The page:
After Bayard Stockton died in 1928, Robert Wood Johnson, head of Johnson & Johnson, rented Morven. He used it as a comfortable suburban retreat, keeping horses in the stable and adding recreational facilities. In 1939, he had plans drawn up for leveling the grounds and constructing a pool, pool house, and tennis court.
In 1945, Governor Walter E. Edge purchased Morven and, in 1954, deeded it to the State of New Jersey for use as a governor's mansion or museum. Many of the governors had large families, who enjoyed the many recreational amenities Johnson had provided.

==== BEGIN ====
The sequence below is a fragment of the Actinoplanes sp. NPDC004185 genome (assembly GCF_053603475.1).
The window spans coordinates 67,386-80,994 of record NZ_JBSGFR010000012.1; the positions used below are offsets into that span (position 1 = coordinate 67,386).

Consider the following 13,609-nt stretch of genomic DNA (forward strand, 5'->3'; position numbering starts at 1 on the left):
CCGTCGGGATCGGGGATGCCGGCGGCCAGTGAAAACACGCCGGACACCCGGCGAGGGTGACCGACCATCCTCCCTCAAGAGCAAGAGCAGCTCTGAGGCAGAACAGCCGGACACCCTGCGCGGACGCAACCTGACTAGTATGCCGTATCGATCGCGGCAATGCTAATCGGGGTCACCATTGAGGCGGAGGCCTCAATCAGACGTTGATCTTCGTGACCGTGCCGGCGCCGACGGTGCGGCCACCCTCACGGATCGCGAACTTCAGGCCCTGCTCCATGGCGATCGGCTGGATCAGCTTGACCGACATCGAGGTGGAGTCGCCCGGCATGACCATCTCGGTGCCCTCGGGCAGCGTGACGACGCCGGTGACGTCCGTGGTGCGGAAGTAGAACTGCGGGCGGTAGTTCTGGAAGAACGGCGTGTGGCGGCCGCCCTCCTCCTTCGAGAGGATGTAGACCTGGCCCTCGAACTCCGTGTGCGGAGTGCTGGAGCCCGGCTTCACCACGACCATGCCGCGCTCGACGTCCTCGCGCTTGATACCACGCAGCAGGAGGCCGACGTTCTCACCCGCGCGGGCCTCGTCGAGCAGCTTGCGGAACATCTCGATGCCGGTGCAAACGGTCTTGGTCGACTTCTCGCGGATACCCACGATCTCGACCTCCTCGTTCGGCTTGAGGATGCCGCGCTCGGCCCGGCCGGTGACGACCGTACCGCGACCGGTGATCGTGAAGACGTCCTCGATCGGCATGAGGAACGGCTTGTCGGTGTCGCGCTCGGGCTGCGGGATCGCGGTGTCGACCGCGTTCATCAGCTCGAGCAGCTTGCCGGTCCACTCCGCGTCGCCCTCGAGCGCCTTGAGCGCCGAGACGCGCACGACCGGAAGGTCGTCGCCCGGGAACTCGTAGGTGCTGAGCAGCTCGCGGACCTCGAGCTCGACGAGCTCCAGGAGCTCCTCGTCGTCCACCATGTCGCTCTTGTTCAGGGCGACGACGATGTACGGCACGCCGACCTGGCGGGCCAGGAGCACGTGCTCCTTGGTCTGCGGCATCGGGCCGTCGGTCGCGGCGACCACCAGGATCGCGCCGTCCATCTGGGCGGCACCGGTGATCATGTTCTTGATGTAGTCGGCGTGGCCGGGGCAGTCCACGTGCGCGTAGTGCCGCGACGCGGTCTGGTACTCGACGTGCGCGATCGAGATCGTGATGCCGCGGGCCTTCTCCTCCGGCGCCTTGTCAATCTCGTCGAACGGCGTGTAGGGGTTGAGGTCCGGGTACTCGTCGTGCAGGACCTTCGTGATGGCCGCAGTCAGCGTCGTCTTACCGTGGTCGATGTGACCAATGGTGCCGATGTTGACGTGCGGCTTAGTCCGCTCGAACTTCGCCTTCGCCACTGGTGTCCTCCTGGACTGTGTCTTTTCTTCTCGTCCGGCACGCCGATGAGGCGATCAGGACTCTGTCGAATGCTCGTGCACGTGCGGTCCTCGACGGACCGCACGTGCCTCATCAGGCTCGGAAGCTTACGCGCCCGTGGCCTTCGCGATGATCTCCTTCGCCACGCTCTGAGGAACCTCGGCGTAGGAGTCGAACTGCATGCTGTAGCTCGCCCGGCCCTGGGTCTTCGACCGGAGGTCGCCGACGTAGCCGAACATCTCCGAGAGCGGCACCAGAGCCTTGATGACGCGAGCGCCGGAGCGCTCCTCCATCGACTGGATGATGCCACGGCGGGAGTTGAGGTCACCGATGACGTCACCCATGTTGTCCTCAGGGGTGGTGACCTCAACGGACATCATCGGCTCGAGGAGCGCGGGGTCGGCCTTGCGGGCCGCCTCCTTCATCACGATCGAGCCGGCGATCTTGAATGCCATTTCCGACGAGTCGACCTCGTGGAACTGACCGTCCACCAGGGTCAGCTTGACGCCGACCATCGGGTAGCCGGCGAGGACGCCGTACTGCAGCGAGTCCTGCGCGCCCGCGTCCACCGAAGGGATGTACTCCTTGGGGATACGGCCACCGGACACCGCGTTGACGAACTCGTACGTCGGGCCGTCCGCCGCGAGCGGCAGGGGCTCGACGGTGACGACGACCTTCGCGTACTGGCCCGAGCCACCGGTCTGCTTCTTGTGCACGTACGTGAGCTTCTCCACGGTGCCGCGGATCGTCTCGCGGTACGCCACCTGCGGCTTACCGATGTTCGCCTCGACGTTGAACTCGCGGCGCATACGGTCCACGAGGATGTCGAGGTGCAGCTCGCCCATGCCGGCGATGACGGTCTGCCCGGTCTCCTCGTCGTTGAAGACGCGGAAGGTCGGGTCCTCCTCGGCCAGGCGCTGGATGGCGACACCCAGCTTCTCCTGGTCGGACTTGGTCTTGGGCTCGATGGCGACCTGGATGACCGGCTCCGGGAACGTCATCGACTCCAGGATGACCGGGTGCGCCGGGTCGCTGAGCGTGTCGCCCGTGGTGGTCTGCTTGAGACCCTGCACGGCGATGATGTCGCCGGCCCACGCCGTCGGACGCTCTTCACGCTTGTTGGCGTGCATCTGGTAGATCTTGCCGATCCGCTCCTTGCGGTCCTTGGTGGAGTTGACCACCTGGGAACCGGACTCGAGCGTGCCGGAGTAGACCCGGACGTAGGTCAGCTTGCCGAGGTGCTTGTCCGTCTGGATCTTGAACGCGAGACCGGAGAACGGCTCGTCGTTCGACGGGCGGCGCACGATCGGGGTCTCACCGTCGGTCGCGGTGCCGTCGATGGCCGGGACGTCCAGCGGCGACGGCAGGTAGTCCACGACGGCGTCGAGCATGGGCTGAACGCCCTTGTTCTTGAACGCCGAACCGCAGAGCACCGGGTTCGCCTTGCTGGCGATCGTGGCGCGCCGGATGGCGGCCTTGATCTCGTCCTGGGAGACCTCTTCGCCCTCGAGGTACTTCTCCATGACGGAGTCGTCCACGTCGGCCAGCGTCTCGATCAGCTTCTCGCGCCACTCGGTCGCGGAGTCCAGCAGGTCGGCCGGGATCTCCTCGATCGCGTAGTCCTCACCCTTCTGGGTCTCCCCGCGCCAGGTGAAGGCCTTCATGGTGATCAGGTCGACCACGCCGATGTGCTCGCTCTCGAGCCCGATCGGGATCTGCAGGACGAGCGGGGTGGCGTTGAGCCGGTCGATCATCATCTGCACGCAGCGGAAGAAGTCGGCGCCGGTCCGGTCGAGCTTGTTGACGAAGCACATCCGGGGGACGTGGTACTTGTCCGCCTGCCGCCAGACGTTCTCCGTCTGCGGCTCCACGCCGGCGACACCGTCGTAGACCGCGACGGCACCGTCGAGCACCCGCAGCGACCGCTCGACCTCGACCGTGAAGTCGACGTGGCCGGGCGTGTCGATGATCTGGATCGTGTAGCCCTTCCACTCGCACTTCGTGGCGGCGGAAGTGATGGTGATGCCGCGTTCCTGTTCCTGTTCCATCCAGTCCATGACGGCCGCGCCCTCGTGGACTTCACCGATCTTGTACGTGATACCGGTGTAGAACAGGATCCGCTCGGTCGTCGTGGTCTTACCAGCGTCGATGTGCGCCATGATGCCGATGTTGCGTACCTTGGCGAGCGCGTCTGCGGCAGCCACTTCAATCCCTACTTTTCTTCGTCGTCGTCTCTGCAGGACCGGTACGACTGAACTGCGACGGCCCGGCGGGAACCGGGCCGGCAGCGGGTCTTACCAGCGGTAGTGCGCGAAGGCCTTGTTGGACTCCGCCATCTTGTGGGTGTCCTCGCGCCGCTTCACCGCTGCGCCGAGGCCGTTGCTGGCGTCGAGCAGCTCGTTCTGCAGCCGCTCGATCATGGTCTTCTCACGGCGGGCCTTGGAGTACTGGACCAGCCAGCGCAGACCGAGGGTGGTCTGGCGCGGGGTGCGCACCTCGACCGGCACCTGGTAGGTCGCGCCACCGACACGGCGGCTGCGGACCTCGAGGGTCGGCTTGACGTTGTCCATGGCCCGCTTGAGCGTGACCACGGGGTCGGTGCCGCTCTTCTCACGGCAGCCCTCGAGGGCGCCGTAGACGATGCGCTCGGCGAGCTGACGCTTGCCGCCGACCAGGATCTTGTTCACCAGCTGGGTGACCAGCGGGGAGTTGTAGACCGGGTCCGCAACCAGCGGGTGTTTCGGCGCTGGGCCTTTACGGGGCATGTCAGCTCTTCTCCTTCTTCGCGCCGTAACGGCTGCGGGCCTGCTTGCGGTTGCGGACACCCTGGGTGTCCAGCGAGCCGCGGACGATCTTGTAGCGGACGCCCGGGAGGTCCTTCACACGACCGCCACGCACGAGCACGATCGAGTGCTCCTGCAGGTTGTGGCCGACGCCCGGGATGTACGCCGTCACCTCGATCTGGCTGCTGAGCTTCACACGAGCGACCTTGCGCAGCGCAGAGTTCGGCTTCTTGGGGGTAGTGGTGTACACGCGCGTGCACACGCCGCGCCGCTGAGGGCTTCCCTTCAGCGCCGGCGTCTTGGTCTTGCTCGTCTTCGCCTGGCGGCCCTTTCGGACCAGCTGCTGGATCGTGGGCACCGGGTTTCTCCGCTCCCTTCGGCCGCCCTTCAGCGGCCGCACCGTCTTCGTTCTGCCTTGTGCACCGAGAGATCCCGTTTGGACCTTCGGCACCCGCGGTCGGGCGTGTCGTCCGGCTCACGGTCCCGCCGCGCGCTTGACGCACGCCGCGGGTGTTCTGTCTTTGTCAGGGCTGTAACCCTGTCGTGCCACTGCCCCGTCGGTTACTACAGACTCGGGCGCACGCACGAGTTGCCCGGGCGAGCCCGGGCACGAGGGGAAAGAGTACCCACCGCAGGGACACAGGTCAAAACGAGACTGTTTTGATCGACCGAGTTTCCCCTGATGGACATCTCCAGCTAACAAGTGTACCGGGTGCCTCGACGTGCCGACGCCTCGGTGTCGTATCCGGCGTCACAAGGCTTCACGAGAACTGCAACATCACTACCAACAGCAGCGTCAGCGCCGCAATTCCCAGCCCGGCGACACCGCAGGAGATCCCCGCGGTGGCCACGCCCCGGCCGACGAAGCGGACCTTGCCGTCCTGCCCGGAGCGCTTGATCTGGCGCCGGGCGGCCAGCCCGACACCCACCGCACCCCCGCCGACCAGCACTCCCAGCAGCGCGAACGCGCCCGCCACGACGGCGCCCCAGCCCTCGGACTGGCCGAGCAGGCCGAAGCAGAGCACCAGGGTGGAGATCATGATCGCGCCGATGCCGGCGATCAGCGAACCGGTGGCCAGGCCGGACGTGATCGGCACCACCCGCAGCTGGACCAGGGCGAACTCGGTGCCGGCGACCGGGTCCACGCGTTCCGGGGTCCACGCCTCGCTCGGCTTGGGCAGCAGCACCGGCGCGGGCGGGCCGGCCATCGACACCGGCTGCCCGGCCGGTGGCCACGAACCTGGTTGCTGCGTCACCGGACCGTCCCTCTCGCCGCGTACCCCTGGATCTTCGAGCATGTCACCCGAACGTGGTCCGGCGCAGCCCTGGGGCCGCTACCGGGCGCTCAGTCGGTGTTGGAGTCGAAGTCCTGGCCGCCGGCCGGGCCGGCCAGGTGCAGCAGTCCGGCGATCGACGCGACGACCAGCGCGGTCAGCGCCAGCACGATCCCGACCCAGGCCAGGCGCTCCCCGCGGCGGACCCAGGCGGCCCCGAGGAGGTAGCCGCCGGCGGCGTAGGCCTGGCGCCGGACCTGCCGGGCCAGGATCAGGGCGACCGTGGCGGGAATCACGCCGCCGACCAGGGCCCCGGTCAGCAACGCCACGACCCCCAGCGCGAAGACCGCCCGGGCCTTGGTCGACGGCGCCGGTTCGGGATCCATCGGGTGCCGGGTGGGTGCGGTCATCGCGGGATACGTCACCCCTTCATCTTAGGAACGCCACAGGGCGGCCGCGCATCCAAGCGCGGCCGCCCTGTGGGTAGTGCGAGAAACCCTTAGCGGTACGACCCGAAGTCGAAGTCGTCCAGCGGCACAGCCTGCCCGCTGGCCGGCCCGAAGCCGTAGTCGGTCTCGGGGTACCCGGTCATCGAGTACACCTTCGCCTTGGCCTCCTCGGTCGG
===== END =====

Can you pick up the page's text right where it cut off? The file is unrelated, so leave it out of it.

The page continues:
The last governor to occupy Morven, Brendan Byrne, was a tennis enthusiast. During his tenure, tennis star Althea Gibson became a virtual resident pro at Morven, and she and Byrne played many friendly games on the Morven court.
Restoration of the pool house, pool, and carriage house is part of phase three of the restoration of the site.